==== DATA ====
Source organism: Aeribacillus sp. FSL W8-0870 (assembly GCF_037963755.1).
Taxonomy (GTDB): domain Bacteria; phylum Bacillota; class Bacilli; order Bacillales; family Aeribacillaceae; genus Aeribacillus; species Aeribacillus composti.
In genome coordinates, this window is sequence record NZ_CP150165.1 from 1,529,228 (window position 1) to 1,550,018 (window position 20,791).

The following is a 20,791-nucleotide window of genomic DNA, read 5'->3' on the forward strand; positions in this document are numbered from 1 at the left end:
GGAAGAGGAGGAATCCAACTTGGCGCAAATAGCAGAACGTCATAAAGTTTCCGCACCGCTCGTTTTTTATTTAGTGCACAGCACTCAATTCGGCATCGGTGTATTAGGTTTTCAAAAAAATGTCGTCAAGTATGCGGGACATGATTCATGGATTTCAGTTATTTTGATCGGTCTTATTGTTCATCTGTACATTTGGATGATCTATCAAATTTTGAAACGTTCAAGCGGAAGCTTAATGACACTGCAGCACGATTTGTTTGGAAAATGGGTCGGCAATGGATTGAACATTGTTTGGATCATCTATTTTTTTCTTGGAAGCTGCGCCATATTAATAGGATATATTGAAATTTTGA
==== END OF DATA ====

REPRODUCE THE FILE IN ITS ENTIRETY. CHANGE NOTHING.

Source organism: Aeribacillus sp. FSL W8-0870 (assembly GCF_037963755.1).
Taxonomy (GTDB): domain Bacteria; phylum Bacillota; class Bacilli; order Bacillales; family Aeribacillaceae; genus Aeribacillus; species Aeribacillus composti.
In genome coordinates, this window is sequence record NZ_CP150165.1 from 1,529,228 (window position 1) to 1,550,018 (window position 20,791).

The following is a 20,791-nucleotide window of genomic DNA, read 5'->3' on the forward strand; positions in this document are numbered from 1 at the left end:
GGAAGAGGAGGAATCCAACTTGGCGCAAATAGCAGAACGTCATAAAGTTTCCGCACCGCTCGTTTTTTATTTAGTGCACAGCACTCAATTCGGCATCGGTGTATTAGGTTTTCAAAAAAATGTCGTCAAGTATGCGGGACATGATTCATGGATTTCAGTTATTTTGATCGGTCTTATTGTTCATCTGTACATTTGGATGATCTATCAAATTTTGAAACGTTCAAGCGGAAGCTTAATGACACTGCAGCACGATTTGTTTGGAAAATGGGTCGGCAATGGATTGAACATTGTTTGGATCATCTATTTTTTTCTTGGAAGCTGCGCCATATTAATAGGATATATTGAAATTTTGA